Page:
Humulus (Hop)



Humulus (Hop) is a small genus comprising three species of flowering plants in the family Cannabaceae, native to temperate regions of Northern Hemisphere. Hops are the female flower clusters (commonly called seed cones or strobiles) of Humulus lupulus, use primarily as a flavoring and stability agent in beer, which they give a bitter, tangy flavor to the brew.

Humulus is a vigorous climbing herbaceous perennial, usually trained to grow up strings in a field called hop field, hop garden or hop yard. Hop bines have stout stems with stiff hairs to aid in climbing. The bines climb by wrapping clockwise around anything within reach. The plant sends up new shoots in early spring and dies back to cold-hardy rhizomes in autumn. Humulus leaves are opposite, with a leaf stalk of 7 -12 cm, and a heart-shaped, fan-lobed blade 12 - 25 cm long and broad. The leaves have coarsely toothed edges.

Hops are used extensively in brewing today for their many purported benefits, including balancing the sweetness of malt with bitterness, providing a variety of desirable flavors and aromas, and for their preservative qualities. Different varieties of hops are grown by farmers around the world, with different types for particular styles of beer.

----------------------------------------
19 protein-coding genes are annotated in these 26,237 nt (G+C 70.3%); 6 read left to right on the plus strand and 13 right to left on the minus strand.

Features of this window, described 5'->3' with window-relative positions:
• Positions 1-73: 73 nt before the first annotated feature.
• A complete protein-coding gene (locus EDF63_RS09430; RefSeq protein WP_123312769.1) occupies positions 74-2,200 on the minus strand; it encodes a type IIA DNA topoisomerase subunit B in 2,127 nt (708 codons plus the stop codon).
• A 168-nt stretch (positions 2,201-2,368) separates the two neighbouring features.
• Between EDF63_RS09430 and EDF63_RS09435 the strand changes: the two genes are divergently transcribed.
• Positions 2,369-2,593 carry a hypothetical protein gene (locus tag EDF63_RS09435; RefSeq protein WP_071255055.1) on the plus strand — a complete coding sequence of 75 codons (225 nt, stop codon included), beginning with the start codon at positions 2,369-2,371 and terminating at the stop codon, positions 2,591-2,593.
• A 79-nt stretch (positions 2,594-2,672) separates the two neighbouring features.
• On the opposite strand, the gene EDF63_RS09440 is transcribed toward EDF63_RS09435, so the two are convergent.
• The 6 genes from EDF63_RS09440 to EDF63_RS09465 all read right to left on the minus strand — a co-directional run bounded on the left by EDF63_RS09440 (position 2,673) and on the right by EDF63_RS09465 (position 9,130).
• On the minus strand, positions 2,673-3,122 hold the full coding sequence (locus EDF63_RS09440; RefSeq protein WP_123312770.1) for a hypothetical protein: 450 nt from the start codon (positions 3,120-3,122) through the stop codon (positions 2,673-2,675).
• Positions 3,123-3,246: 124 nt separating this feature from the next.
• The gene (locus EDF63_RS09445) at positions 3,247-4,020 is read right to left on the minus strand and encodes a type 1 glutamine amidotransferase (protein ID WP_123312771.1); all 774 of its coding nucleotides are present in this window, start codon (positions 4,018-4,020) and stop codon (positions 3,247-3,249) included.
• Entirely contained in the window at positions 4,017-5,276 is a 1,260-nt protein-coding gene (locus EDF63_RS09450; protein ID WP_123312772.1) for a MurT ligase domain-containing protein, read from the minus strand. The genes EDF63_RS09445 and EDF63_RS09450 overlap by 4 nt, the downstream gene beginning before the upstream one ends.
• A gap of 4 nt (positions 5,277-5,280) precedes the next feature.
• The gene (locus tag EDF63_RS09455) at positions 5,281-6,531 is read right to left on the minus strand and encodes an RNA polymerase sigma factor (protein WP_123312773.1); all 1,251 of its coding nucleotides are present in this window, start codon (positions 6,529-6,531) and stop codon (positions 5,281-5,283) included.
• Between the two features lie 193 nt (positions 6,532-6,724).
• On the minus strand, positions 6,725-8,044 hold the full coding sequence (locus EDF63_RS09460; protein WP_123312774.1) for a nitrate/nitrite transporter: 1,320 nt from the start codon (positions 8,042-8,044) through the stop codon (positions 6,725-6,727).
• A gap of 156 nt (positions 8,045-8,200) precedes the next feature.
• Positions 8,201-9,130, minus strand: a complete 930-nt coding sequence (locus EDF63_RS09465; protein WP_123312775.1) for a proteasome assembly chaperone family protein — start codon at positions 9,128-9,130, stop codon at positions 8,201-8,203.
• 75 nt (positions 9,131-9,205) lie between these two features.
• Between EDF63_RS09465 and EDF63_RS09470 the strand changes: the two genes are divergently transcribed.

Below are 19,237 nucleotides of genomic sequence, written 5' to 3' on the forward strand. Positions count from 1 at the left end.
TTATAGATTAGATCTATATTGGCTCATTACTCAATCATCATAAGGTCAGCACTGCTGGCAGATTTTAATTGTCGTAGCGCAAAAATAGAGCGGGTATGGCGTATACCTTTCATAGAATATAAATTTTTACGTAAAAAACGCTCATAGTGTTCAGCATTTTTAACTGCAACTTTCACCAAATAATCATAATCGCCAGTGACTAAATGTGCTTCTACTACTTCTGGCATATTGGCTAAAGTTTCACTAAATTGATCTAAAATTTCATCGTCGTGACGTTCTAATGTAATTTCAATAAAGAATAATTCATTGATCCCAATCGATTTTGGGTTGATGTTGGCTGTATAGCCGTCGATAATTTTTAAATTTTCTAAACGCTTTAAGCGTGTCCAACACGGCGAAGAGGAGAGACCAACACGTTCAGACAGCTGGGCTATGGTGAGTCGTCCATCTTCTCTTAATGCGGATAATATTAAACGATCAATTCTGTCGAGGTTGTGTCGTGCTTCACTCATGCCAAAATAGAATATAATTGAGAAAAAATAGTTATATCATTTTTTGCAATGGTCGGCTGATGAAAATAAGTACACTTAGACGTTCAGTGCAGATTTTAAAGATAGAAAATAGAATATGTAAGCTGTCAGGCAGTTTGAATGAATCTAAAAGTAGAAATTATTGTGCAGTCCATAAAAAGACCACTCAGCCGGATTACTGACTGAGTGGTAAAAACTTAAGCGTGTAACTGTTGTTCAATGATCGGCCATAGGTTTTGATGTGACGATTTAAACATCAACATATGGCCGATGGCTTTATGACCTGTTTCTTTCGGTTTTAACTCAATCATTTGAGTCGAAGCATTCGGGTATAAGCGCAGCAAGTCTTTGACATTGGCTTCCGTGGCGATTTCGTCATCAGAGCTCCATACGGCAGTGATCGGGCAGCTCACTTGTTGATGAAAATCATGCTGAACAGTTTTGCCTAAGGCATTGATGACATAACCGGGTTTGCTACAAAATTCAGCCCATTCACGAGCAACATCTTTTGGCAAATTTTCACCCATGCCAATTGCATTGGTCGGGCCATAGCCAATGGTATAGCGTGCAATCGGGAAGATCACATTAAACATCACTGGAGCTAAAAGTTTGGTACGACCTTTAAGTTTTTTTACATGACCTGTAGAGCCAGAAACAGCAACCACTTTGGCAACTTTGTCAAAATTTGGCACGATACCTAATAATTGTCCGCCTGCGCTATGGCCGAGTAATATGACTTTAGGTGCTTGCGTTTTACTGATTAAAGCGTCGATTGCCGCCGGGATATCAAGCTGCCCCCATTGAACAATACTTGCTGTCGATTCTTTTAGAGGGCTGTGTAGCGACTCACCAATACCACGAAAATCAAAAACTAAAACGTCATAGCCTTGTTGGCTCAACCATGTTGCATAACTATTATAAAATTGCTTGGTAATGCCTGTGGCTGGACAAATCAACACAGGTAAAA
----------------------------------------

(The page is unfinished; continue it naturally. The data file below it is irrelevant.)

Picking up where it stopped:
Humulus plant is dioecious, with male and female flowers develop on separate plants. Female plants, which produce the hop flowers used in brewing beer are often propagated vegetatively and grown in the absence of male plants. This prevents pollination and the development of viable seeds which are undesirable for brewing beer. Male plants are culled if plants are grown from seeds.

Humulus lupulus (Common hop) is a dioecious, twining perennial plant native to the temperate regions of Northern Hemisphere. It has lobed, light-green leaves. The plant sends up new shoots in early spring and dies back to cold-hardy rhizome in autumn. Female plants bear the decorative green flowers called hops in autumn, hidden by aromatic bracts. Small yellow flowers are borne in clusters of 10 cm long on male plants. Although this species is decorative, it is not commonly grown in garden. Instead another cultivar H. lupulus 'Aureus' is preferred. It needs full sun for the leaves to display their best color. The twining bines can be trained over arches, fences, pergolas or nettings.

Humulus do well in sun or partial shade, in moisture-retentive but well-drained soil. Propagation is by seed in spring, softwood cuttings in spring, or greenwood cuttings in summer. Pests and diseases are hop aphids, red spider mite, downy mildew and powdery mildew.

Humulus gardenHumulus garden
photo sourcehttp://commons.wikimedia.org/wiki/File:Hallertau_hopfenernte.JPG
authorshipHolledauer
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Humulus lupulusHumulus lupulus
photo sourcehttp://commons.wikimedia.org/wiki/File:Dolden.JPG
authorshipHopfenpflücker
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Humulus lupulus male plantHumulus lupulus male plant
photo sourcehttp://commons.wikimedia.org/wiki/File:Hop_mannelijke_bloeiwijze_Humulus_lupulus_male_plant.jpg
authorshipRasbak
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Humulus japonicus, Japanese hopHumulus japonicus, Japanese hop
photo sourcehttp://commons.wikimedia.org/wiki/File:Humulus_Japonicus_14OCT2007.jpg
authorshipYoshikazu Takahira
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